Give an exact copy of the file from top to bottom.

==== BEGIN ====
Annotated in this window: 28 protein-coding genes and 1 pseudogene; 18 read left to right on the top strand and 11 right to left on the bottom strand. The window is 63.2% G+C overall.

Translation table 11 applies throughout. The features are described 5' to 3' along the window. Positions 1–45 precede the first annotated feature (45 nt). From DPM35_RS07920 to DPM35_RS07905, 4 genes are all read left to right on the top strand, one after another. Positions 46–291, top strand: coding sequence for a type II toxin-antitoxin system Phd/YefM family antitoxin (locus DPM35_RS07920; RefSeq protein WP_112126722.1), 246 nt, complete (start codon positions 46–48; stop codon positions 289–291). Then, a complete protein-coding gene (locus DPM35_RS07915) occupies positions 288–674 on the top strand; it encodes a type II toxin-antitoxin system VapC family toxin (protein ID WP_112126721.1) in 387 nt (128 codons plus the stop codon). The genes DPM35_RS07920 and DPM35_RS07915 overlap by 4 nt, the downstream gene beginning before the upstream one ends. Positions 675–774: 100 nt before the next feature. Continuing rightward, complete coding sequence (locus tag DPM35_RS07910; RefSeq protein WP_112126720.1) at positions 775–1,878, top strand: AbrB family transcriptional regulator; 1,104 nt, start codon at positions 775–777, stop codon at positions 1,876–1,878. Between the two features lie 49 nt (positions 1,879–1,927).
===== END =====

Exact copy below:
Annotated in this window: 28 protein-coding genes and 1 pseudogene; 18 read left to right on the top strand and 11 right to left on the bottom strand. The window is 63.2% G+C overall.

Translation table 11 applies throughout. The features are described 5' to 3' along the window. Positions 1–45 precede the first annotated feature (45 nt). From DPM35_RS07920 to DPM35_RS07905, 4 genes are all read left to right on the top strand, one after another. Positions 46–291, top strand: coding sequence for a type II toxin-antitoxin system Phd/YefM family antitoxin (locus DPM35_RS07920; RefSeq protein WP_112126722.1), 246 nt, complete (start codon positions 46–48; stop codon positions 289–291). Then, a complete protein-coding gene (locus DPM35_RS07915) occupies positions 288–674 on the top strand; it encodes a type II toxin-antitoxin system VapC family toxin (protein ID WP_112126721.1) in 387 nt (128 codons plus the stop codon). The genes DPM35_RS07920 and DPM35_RS07915 overlap by 4 nt, the downstream gene beginning before the upstream one ends. Positions 675–774: 100 nt before the next feature. Continuing rightward, complete coding sequence (locus tag DPM35_RS07910; RefSeq protein WP_112126720.1) at positions 775–1,878, top strand: AbrB family transcriptional regulator; 1,104 nt, start codon at positions 775–777, stop codon at positions 1,876–1,878. Between the two features lie 49 nt (positions 1,879–1,927).